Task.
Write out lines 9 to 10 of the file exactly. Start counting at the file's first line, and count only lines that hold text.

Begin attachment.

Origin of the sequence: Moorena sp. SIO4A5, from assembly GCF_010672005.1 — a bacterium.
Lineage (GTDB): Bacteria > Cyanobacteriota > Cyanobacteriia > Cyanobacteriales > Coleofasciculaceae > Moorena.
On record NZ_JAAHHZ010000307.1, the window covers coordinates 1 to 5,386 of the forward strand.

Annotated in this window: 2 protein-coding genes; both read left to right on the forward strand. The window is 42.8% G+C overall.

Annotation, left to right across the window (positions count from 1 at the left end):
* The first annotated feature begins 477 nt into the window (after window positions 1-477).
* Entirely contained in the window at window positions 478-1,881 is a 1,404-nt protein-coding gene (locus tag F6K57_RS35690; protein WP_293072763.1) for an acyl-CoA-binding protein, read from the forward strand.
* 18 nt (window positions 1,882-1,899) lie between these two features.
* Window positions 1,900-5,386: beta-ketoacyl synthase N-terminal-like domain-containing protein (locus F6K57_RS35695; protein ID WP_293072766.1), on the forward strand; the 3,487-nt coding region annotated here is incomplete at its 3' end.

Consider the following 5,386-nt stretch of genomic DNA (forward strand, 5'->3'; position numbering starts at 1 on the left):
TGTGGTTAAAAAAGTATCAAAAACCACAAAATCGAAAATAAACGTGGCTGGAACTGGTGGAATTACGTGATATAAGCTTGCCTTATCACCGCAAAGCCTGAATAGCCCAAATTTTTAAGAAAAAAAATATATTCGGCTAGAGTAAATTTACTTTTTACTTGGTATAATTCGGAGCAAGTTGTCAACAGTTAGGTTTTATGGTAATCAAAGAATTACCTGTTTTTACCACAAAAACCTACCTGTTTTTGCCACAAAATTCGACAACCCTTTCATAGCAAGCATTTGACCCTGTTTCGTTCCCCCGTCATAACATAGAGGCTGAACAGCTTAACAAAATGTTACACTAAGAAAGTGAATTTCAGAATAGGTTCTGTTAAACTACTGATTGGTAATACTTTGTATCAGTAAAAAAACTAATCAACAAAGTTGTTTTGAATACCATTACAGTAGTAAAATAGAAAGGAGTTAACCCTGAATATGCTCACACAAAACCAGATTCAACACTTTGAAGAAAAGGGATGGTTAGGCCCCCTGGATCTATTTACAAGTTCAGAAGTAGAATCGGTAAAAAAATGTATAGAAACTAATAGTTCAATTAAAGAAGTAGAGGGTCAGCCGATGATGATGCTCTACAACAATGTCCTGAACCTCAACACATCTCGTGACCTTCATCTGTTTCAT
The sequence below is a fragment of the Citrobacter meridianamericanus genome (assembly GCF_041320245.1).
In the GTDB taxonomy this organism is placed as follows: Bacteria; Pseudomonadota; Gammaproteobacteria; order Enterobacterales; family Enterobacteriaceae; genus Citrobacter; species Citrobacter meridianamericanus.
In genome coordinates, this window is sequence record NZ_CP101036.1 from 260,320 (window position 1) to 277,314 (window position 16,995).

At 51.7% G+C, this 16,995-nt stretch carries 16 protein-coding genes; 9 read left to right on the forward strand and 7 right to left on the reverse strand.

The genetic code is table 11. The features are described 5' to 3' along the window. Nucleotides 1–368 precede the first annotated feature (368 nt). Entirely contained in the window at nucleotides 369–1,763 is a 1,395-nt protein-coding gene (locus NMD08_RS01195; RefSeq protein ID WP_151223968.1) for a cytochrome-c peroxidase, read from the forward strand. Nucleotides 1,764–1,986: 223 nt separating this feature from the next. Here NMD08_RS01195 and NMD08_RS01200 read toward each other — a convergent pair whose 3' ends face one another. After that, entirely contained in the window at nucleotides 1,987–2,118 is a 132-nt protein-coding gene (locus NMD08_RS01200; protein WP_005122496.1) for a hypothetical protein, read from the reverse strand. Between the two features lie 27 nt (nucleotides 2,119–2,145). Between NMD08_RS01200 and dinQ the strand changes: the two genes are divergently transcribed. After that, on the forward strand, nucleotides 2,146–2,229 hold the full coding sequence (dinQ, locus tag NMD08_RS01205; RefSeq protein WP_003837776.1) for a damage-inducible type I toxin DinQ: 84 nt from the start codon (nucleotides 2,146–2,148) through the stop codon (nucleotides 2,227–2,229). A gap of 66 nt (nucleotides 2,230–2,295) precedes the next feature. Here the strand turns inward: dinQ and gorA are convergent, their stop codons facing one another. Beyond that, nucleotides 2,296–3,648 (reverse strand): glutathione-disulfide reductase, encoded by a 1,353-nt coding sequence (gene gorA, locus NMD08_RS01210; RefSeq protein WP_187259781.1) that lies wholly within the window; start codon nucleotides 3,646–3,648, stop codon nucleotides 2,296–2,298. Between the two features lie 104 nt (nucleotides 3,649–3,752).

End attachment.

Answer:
* Window positions 1,900-5,386: beta-ketoacyl synthase N-terminal-like domain-containing protein (locus F6K57_RS35695; protein ID WP_293072766.1), on the forward strand; the 3,487-nt coding region annotated here is incomplete at its 3' end.

Consider the following 5,386-nt stretch of genomic DNA (forward strand, 5'->3'; position numbering starts at 1 on the left):